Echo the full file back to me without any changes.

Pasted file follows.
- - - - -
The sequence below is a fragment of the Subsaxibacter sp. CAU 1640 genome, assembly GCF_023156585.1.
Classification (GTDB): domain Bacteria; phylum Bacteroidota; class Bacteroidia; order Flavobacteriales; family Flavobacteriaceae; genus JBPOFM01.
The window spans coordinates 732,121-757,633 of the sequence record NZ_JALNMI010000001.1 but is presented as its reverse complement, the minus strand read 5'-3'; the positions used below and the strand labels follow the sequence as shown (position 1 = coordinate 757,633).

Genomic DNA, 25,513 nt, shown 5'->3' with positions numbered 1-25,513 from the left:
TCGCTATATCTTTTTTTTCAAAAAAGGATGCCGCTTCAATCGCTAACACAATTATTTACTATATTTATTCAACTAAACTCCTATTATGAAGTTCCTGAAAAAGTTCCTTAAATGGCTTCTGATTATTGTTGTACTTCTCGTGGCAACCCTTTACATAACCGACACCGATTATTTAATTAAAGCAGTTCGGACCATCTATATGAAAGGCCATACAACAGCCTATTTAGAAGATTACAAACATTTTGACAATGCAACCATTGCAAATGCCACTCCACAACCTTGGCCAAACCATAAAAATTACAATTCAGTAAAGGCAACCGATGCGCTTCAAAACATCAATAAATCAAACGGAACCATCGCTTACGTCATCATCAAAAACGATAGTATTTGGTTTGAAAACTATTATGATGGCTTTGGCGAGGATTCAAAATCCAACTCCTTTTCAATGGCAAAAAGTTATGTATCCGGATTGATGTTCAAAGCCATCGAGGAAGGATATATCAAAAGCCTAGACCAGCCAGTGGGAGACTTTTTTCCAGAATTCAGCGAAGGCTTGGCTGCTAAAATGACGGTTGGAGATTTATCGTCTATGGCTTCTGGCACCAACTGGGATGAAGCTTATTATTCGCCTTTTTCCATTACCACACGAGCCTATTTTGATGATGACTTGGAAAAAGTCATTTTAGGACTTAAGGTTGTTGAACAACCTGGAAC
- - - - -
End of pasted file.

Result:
The sequence below is a fragment of the Subsaxibacter sp. CAU 1640 genome, assembly GCF_023156585.1.
Classification (GTDB): domain Bacteria; phylum Bacteroidota; class Bacteroidia; order Flavobacteriales; family Flavobacteriaceae; genus JBPOFM01.
The window spans coordinates 732,121-757,633 of the sequence record NZ_JALNMI010000001.1 but is presented as its reverse complement, the minus strand read 5'-3'; the positions used below and the strand labels follow the sequence as shown (position 1 = coordinate 757,633).

Genomic DNA, 25,513 nt, shown 5'->3' with positions numbered 1-25,513 from the left:
TCGCTATATCTTTTTTTTCAAAAAAGGATGCCGCTTCAATCGCTAACACAATTATTTACTATATTTATTCAACTAAACTCCTATTATGAAGTTCCTGAAAAAGTTCCTTAAATGGCTTCTGATTATTGTTGTACTTCTCGTGGCAACCCTTTACATAACCGACACCGATTATTTAATTAAAGCAGTTCGGACCATCTATATGAAAGGCCATACAACAGCCTATTTAGAAGATTACAAACATTTTGACAATGCAACCATTGCAAATGCCACTCCACAACCTTGGCCAAACCATAAAAATTACAATTCAGTAAAGGCAACCGATGCGCTTCAAAACATCAATAAATCAAACGGAACCATCGCTTACGTCATCATCAAAAACGATAGTATTTGGTTTGAAAACTATTATGATGGCTTTGGCGAGGATTCAAAATCCAACTCCTTTTCAATGGCAAAAAGTTATGTATCCGGATTGATGTTCAAAGCCATCGAGGAAGGATATATCAAAAGCCTAGACCAGCCAGTGGGAGACTTTTTTCCAGAATTCAGCGAAGGCTTGGCTGCTAAAATGACGGTTGGAGATTTATCGTCTATGGCTTCTGGCACCAACTGGGATGAAGCTTATTATTCGCCTTTTTCCATTACCACACGAGCCTATTTTGATGATGACTTGGAAAAAGTCATTTTAGGACTTAAGGTTGTTGAACAACCTGGAAC